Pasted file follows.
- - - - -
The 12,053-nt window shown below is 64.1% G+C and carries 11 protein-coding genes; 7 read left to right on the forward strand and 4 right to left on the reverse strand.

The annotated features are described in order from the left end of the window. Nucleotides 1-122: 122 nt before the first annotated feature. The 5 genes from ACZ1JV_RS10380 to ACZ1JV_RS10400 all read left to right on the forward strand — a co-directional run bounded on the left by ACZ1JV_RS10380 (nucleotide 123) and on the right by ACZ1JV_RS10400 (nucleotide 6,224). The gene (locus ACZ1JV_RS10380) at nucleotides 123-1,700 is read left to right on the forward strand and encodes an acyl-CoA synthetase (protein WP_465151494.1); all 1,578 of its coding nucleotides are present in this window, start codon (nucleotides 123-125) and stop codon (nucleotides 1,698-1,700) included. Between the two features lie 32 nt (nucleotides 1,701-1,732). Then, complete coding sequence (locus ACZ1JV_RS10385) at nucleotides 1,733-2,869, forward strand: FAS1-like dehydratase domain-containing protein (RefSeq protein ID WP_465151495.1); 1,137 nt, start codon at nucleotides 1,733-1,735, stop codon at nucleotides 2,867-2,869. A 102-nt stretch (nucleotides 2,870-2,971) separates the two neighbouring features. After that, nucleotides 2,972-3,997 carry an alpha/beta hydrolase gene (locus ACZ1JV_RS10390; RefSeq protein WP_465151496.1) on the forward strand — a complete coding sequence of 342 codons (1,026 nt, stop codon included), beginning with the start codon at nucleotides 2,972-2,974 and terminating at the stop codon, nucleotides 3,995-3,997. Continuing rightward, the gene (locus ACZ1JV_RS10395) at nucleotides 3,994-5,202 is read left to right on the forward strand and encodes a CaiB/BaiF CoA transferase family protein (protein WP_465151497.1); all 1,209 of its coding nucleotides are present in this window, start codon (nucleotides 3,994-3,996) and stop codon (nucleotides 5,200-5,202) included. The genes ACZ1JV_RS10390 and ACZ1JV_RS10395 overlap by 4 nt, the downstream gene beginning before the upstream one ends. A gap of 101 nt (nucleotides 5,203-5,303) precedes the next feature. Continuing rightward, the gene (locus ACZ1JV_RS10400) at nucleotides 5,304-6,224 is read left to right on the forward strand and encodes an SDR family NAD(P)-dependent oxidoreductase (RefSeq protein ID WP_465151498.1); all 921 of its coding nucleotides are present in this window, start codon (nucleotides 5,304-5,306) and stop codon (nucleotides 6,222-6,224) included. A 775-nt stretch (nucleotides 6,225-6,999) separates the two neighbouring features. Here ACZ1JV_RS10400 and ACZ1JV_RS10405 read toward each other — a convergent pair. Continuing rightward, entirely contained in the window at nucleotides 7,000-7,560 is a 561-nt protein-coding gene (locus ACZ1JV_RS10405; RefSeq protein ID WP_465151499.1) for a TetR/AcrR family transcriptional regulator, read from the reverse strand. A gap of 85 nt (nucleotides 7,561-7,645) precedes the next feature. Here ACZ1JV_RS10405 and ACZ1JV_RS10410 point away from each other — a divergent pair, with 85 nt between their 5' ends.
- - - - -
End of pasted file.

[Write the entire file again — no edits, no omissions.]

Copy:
The 12,053-nt window shown below is 64.1% G+C and carries 11 protein-coding genes; 7 read left to right on the forward strand and 4 right to left on the reverse strand.

The annotated features are described in order from the left end of the window. Nucleotides 1-122: 122 nt before the first annotated feature. The 5 genes from ACZ1JV_RS10380 to ACZ1JV_RS10400 all read left to right on the forward strand — a co-directional run bounded on the left by ACZ1JV_RS10380 (nucleotide 123) and on the right by ACZ1JV_RS10400 (nucleotide 6,224). The gene (locus ACZ1JV_RS10380) at nucleotides 123-1,700 is read left to right on the forward strand and encodes an acyl-CoA synthetase (protein WP_465151494.1); all 1,578 of its coding nucleotides are present in this window, start codon (nucleotides 123-125) and stop codon (nucleotides 1,698-1,700) included. Between the two features lie 32 nt (nucleotides 1,701-1,732). Then, complete coding sequence (locus ACZ1JV_RS10385) at nucleotides 1,733-2,869, forward strand: FAS1-like dehydratase domain-containing protein (RefSeq protein ID WP_465151495.1); 1,137 nt, start codon at nucleotides 1,733-1,735, stop codon at nucleotides 2,867-2,869. A 102-nt stretch (nucleotides 2,870-2,971) separates the two neighbouring features. After that, nucleotides 2,972-3,997 carry an alpha/beta hydrolase gene (locus ACZ1JV_RS10390; RefSeq protein WP_465151496.1) on the forward strand — a complete coding sequence of 342 codons (1,026 nt, stop codon included), beginning with the start codon at nucleotides 2,972-2,974 and terminating at the stop codon, nucleotides 3,995-3,997. Continuing rightward, the gene (locus ACZ1JV_RS10395) at nucleotides 3,994-5,202 is read left to right on the forward strand and encodes a CaiB/BaiF CoA transferase family protein (protein WP_465151497.1); all 1,209 of its coding nucleotides are present in this window, start codon (nucleotides 3,994-3,996) and stop codon (nucleotides 5,200-5,202) included. The genes ACZ1JV_RS10390 and ACZ1JV_RS10395 overlap by 4 nt, the downstream gene beginning before the upstream one ends. A gap of 101 nt (nucleotides 5,203-5,303) precedes the next feature. Continuing rightward, the gene (locus ACZ1JV_RS10400) at nucleotides 5,304-6,224 is read left to right on the forward strand and encodes an SDR family NAD(P)-dependent oxidoreductase (RefSeq protein ID WP_465151498.1); all 921 of its coding nucleotides are present in this window, start codon (nucleotides 5,304-5,306) and stop codon (nucleotides 6,222-6,224) included. A 775-nt stretch (nucleotides 6,225-6,999) separates the two neighbouring features. Here ACZ1JV_RS10400 and ACZ1JV_RS10405 read toward each other — a convergent pair. Continuing rightward, entirely contained in the window at nucleotides 7,000-7,560 is a 561-nt protein-coding gene (locus ACZ1JV_RS10405; RefSeq protein ID WP_465151499.1) for a TetR/AcrR family transcriptional regulator, read from the reverse strand. A gap of 85 nt (nucleotides 7,561-7,645) precedes the next feature. Here ACZ1JV_RS10405 and ACZ1JV_RS10410 point away from each other — a divergent pair, with 85 nt between their 5' ends.